“Consent of the data subject means any freely given, specific, informed and unambiguous indication of the data subject’s wishes by which he or she, by a statement or by a clear affirmative action, signifies agreement to the processing of personal data relating to him or her”. (source: DMA after GDPR’s definition)
DMA’s marketing definitions
The DMA will have a major impact on marketers and businesses selling their goods and services on Google, Amazon, and social platforms. They can expect some significant changes, such as:
- easier ways to advertise products and services on big platforms, giving them more freedom to customize how they present their products
- stricter rules about using people’s personal data for ads
- strict rules regarding remarketing to minors
Therefore, it’s essential to know the marketing terms included in the DMA. Here are the most important ones.
“Interoperability means the ability to exchange information and mutually use the information which has been exchanged through interfaces or other solutions, so that all elements of hardware or software work with other hardware and software and with users in all the ways in which they are intended to function”. (source: DMA)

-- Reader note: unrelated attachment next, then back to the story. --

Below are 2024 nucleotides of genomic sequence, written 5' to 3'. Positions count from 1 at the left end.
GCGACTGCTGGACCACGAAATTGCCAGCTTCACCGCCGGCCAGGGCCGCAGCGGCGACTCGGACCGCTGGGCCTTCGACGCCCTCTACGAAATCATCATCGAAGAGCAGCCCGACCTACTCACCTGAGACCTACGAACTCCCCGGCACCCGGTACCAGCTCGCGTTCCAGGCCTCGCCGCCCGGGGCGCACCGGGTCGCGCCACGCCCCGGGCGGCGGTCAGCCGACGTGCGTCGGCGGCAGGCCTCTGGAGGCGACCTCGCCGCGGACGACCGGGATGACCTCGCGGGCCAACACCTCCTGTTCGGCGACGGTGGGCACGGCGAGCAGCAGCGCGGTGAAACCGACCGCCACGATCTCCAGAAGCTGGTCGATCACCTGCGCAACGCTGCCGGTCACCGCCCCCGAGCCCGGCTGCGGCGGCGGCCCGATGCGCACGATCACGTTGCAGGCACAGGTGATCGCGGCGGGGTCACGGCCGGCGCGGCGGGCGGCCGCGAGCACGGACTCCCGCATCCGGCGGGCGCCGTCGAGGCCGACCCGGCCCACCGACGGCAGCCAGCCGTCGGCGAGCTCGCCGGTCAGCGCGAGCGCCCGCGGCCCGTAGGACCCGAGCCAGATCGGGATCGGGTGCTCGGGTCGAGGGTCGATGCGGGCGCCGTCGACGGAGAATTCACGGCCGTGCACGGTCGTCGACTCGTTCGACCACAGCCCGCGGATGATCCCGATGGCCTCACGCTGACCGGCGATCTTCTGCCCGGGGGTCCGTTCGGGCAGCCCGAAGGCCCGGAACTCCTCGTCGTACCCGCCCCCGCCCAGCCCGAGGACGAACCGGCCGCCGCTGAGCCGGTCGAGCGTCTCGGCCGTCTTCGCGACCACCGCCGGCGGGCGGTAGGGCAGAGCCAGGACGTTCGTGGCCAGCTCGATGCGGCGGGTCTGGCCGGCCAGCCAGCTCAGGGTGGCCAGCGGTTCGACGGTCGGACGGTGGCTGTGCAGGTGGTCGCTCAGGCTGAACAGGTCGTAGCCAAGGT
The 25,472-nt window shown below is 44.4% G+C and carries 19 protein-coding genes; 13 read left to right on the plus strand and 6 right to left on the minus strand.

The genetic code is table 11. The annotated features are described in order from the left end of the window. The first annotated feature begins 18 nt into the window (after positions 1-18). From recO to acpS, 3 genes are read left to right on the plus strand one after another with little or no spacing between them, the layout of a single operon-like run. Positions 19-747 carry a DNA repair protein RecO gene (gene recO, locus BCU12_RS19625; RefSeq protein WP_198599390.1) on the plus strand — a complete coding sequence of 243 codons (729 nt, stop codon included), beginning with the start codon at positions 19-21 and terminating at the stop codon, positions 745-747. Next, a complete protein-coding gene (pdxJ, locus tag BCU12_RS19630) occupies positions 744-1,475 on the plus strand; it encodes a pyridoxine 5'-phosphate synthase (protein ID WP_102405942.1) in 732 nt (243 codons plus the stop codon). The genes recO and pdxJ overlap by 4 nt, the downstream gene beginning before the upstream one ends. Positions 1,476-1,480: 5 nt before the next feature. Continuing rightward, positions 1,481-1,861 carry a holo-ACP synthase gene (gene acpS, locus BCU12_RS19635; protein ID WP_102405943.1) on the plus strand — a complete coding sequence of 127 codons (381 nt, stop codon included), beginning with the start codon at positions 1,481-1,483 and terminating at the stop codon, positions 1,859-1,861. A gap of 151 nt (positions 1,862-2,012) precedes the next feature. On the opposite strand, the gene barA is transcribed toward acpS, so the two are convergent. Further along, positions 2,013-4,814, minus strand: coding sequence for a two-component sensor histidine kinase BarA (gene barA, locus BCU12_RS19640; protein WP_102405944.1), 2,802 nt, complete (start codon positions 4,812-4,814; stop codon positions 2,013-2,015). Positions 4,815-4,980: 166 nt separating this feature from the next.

Interoperability refers to the ability of different systems, platforms, or services to work together effectively and seamlessly. Gatekeepers are required to ensure effective interoperability of their operating systems, hardware, and software. They must also open up their number-independent interpersonal communication services (NI-ICS) and interoperate with other NI-ICS providers. This means that gatekeepers must allow users to switch between different services, access and port their data easily, and ensure compatibility and integration with other platforms or services. For example, users should be able to exchange messages between WhatsApp and iMessage. Interoperability obligations promote competition, user choice, and innovation in the digital market.
In the context of the Digital Markets Act (DMA), profiling signifies a multifaceted process of automated data analysis. It involves the systematic use of personal data to gain insights into various facets of an individual’s life, activities, and preferences. These insights may encompass evaluations or predictions regarding an individual’s occupational performance, economic standing, state of health, personal inclinations, interests, trustworthiness, behavior patterns, and even the whereabouts and movements of the person.
“Profiling means any form of automated processing of personal data consisting of the use of personal data to evaluate certain personal aspects relating to a natural person, in particular to analyze or predict aspects concerning that natural person’s performance at work, economic situation, health, personal preferences, interests, reliability, behavior, location or movements”. (source: DMA after GDPR’s definition)